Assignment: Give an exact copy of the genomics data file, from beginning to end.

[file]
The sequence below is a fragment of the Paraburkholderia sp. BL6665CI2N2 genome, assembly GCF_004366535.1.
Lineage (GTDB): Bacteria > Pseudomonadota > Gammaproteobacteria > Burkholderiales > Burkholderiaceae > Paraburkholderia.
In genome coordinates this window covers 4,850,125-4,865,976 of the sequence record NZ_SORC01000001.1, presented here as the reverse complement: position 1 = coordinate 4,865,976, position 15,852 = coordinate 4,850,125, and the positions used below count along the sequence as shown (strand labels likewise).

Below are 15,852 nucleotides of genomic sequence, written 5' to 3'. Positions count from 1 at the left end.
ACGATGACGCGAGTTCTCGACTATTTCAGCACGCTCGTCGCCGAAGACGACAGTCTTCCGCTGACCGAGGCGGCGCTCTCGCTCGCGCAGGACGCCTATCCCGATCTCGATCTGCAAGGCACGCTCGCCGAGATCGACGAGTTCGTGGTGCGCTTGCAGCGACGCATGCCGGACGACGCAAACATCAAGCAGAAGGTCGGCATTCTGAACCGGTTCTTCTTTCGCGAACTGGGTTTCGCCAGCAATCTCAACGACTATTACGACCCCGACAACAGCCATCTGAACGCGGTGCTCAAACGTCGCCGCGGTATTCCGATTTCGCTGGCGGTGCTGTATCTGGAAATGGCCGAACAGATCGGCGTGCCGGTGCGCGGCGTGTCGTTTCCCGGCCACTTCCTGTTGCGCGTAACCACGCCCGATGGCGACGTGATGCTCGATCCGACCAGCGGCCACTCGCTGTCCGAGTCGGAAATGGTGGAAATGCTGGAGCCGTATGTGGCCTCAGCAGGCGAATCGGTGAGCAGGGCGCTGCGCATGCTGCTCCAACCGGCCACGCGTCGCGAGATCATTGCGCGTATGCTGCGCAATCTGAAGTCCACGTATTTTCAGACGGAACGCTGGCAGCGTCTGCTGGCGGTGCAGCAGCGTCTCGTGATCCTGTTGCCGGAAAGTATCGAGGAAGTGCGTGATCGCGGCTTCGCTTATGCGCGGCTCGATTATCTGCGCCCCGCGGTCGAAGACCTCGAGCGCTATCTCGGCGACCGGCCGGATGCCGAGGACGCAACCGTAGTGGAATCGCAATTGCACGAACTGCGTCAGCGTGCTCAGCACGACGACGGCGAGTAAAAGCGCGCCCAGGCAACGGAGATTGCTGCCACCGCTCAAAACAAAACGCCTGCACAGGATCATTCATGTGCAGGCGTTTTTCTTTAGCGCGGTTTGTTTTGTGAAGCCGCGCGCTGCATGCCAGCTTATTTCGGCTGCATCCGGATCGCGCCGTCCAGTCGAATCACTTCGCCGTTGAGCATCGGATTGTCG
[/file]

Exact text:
The sequence below is a fragment of the Paraburkholderia sp. BL6665CI2N2 genome, assembly GCF_004366535.1.
Lineage (GTDB): Bacteria > Pseudomonadota > Gammaproteobacteria > Burkholderiales > Burkholderiaceae > Paraburkholderia.
In genome coordinates this window covers 4,850,125-4,865,976 of the sequence record NZ_SORC01000001.1, presented here as the reverse complement: position 1 = coordinate 4,865,976, position 15,852 = coordinate 4,850,125, and the positions used below count along the sequence as shown (strand labels likewise).

Below are 15,852 nucleotides of genomic sequence, written 5' to 3'. Positions count from 1 at the left end.
ACGATGACGCGAGTTCTCGACTATTTCAGCACGCTCGTCGCCGAAGACGACAGTCTTCCGCTGACCGAGGCGGCGCTCTCGCTCGCGCAGGACGCCTATCCCGATCTCGATCTGCAAGGCACGCTCGCCGAGATCGACGAGTTCGTGGTGCGCTTGCAGCGACGCATGCCGGACGACGCAAACATCAAGCAGAAGGTCGGCATTCTGAACCGGTTCTTCTTTCGCGAACTGGGTTTCGCCAGCAATCTCAACGACTATTACGACCCCGACAACAGCCATCTGAACGCGGTGCTCAAACGTCGCCGCGGTATTCCGATTTCGCTGGCGGTGCTGTATCTGGAAATGGCCGAACAGATCGGCGTGCCGGTGCGCGGCGTGTCGTTTCCCGGCCACTTCCTGTTGCGCGTAACCACGCCCGATGGCGACGTGATGCTCGATCCGACCAGCGGCCACTCGCTGTCCGAGTCGGAAATGGTGGAAATGCTGGAGCCGTATGTGGCCTCAGCAGGCGAATCGGTGAGCAGGGCGCTGCGCATGCTGCTCCAACCGGCCACGCGTCGCGAGATCATTGCGCGTATGCTGCGCAATCTGAAGTCCACGTATTTTCAGACGGAACGCTGGCAGCGTCTGCTGGCGGTGCAGCAGCGTCTCGTGATCCTGTTGCCGGAAAGTATCGAGGAAGTGCGTGATCGCGGCTTCGCTTATGCGCGGCTCGATTATCTGCGCCCCGCGGTCGAAGACCTCGAGCGCTATCTCGGCGACCGGCCGGATGCCGAGGACGCAACCGTAGTGGAATCGCAATTGCACGAACTGCGTCAGCGTGCTCAGCACGACGACGGCGAGTAAAAGCGCGCCCAGGCAACGGAGATTGCTGCCACCGCTCAAAACAAAACGCCTGCACAGGATCATTCATGTGCAGGCGTTTTTCTTTAGCGCGGTTTGTTTTGTGAAGCCGCGCGCTGCATGCCAGCTTATTTCGGCTGCATCCGGATCGCGCCGTCCAGTCGAATCACTTCGCCGTTGAGCATCGGATTGTCG